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  Stephen's Column Archive

January 1, 2007

Twenty Predictions for 2007


The year just passed was a crazy one, and there is, I’m afraid, much more to come. A few daring, bizarre, and likely woefully inaccurate predictions for the 12 months to come:


-     The first year of the Democratic-controlled Congress will be marked mostly by rampant gridlock and partisanship, with next to no major pieces of legislation emerging.


-     There will be an assassination attempt made on a major American political figure, with a controversy to follow about whether YouTube can legally host the footage.


-     Hillary Clinton will shock everyone by announcing that she’s not running for president and Al Gore will step into the void. However, Barack Obama will remain the Democratic frontrunner into 2008, after Bill Clinton endorses him over his own former vice president.


-     The question of who emerges as the conservative Republican alternative to John McCain will remain unresolved as the year ends, with Mitt Romney, Sam Brownback and Newt Gingrich all enjoying brief honeymoons as the favorite of the right-wing blogger and activist crowds, before being deemed insufficiently anti-immigration and/or anti-gay. Early on, Rudy Giuliani will decide not to run, instead endorsing McCain.


-     Scooter Libby’s trial, as well as various hearings held in Congress, will result in numerous shocking revelations about Bush Administration wrongdoing over the past six years. However, Democrats will choose not to pursue impeachment and Libby will be acquitted.


-     Barry Bonds will be indicted on perjury and obstruction charges, leading to a suspension from baseball that prevents him from breaking Hank Aaron’s career home run record during 2007. New revelations about steroids in sports will continue to roll in, including the exposure of at least one major star who had never previously been mentioned in connection with performance-enhancing drugs.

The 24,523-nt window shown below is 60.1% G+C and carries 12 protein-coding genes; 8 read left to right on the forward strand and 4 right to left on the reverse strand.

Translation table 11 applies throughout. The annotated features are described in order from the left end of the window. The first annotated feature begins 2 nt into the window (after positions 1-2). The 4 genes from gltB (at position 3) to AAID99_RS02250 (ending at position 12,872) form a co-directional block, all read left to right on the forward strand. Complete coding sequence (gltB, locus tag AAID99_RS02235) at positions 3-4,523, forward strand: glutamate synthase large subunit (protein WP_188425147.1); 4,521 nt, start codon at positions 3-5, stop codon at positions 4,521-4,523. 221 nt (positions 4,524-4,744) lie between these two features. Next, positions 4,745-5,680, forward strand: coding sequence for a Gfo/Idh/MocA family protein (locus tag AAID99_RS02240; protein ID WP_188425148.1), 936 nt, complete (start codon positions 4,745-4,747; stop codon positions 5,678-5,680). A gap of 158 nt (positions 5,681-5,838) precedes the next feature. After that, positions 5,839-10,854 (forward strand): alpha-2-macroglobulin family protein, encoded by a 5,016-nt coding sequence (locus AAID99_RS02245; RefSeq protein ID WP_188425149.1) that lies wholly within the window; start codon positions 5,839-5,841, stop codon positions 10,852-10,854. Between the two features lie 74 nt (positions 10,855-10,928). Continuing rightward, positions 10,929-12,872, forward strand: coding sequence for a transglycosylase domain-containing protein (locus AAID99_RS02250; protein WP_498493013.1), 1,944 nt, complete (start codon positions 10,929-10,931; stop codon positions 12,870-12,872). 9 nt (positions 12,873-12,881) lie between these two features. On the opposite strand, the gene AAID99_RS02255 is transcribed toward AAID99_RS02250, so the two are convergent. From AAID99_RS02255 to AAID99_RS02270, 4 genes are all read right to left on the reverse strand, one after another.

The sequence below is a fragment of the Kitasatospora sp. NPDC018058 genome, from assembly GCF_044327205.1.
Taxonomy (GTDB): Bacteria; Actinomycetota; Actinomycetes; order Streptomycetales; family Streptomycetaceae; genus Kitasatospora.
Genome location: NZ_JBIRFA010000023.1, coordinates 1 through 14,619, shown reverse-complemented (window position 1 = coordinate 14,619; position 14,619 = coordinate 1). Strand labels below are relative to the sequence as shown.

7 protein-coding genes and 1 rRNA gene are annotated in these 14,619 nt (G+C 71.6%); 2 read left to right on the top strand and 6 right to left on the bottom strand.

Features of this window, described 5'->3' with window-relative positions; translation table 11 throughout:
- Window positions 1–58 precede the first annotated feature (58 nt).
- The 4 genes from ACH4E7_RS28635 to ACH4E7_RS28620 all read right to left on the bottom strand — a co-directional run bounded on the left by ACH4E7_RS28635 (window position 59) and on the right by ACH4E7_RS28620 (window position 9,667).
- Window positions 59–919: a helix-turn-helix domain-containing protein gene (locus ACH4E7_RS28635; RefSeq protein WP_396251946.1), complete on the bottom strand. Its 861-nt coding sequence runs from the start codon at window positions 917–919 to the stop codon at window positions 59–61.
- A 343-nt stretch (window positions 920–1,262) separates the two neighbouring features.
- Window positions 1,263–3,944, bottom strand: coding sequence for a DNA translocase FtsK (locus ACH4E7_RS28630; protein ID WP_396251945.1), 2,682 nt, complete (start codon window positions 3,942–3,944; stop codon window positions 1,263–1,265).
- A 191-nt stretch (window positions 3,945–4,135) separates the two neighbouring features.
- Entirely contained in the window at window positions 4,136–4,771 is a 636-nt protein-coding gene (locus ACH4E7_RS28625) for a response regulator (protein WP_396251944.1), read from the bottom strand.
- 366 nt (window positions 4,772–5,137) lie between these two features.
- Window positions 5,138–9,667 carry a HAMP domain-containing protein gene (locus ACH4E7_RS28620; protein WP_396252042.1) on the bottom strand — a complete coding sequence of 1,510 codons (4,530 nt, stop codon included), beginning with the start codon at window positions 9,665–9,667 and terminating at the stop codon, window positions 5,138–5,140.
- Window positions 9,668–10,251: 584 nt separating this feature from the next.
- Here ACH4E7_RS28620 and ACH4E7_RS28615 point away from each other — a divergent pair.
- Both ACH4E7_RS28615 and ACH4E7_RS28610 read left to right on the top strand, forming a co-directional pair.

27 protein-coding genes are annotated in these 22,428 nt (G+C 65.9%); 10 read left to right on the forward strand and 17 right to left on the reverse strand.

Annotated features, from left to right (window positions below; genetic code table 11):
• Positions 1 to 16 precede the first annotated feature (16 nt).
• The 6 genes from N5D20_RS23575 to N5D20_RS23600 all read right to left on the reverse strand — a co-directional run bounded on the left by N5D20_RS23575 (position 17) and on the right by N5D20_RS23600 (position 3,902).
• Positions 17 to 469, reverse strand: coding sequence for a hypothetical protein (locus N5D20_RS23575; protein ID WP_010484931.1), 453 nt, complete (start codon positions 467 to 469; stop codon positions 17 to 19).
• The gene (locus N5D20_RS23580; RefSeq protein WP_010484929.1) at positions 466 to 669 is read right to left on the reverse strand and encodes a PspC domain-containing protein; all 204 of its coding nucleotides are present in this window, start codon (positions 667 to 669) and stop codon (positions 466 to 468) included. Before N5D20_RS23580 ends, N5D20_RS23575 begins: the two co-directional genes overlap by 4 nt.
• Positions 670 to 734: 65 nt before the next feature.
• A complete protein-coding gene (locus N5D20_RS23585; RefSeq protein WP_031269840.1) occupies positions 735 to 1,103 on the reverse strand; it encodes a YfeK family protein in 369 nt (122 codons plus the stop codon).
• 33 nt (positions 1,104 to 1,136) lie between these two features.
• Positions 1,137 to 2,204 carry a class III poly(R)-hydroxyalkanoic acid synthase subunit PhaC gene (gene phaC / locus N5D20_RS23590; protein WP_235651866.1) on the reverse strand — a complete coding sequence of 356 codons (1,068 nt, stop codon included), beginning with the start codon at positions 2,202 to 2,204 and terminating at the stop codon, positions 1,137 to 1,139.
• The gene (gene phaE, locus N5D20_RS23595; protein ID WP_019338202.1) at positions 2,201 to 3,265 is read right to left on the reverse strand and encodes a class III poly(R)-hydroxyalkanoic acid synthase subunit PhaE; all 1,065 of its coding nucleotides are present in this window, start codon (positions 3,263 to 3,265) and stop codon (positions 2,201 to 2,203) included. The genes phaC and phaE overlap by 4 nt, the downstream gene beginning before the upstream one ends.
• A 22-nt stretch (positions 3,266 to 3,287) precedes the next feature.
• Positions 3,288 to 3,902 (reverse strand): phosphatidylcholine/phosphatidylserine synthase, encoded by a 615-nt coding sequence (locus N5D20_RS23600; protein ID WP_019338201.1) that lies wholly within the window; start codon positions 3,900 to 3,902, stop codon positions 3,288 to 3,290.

-     While reconstruction in New Orleans remains sluggish, the city will get a temporary morale boost when the Saints defeat the San Diego Chargers to win Super Bowl XLI. In addition, New Orleans is awarded a future Super Bowl.


-     In America’s other tragic crater, 2007 will finally see the start of some development at Ground Zero.


-     A significant breakthrough will be made in the fight against AIDS.


-     Saddam Hussein’s death, while welcome, will do nothing whatsoever to pacify the situation in Iraq, which will remain a disaster, despite “changes in course” and late 2007 will see the start of a phased U.S. withdrawal.


-     In spite of the previous item, or perhaps because of it, President Bush’s approval rating will never again exceed 40 percent.


-     The U.S. will once again enjoy an entire year with no domestic terror attacks, although several cities around the world will not be so lucky. Osama Bin Laden will not be captured, but rumors of his death will spread multiple times.


-     Fidel Castro will die, but the transition to liberal democracy in Cuba will be less than instantaneous.


     -     The newspaper industry in the United States will continue

           to suffer, with even more venerable papers going on the block. The

           New York Times Co. will sell the Boston Globe to a group led by

           Jack Welch, while the Tribune Co. will be dissolved, with David

           Geffen and Ron Burkle teaming up to buy The Los Angeles Times,

           a private equity firm purchasing the Chicago Tribune, and a group

           led by Jerry Colangelo purchasing the Chicago Cubs and

           Wrigley Field for over $1 billion.

-     The Cubs, however, will still fail to win the World Series.

 -    Ehud Olmert’s Kadima government in Israel will fall by the end of the year, but neither Labor nor Likud will be able to form a stable government either.


-     Gordon Brown will replace Tony Blair as British prime minister after Blair’s resignation, but conventional wisdom will soon emerge that Brown will lose the next election to David Cameron and the Tories.


-    “Dreamgirls” wins the Academy Award for Best Picture, with Eddie Murphy and Jennifer Hudson both taking acting prizes and “Listen” winning for Best Original Song. Martin Scorsese, however, finally takes the Best Director statue for “The Departed.”


-     David Letterman will announce definitive plans to retire in 2010, with Jon Stewart named as his successor.


-     And news organizations, finally, will stop running pictures and footage of Paris Hilton. Unlikely, yes, but more so than Hillary not running?


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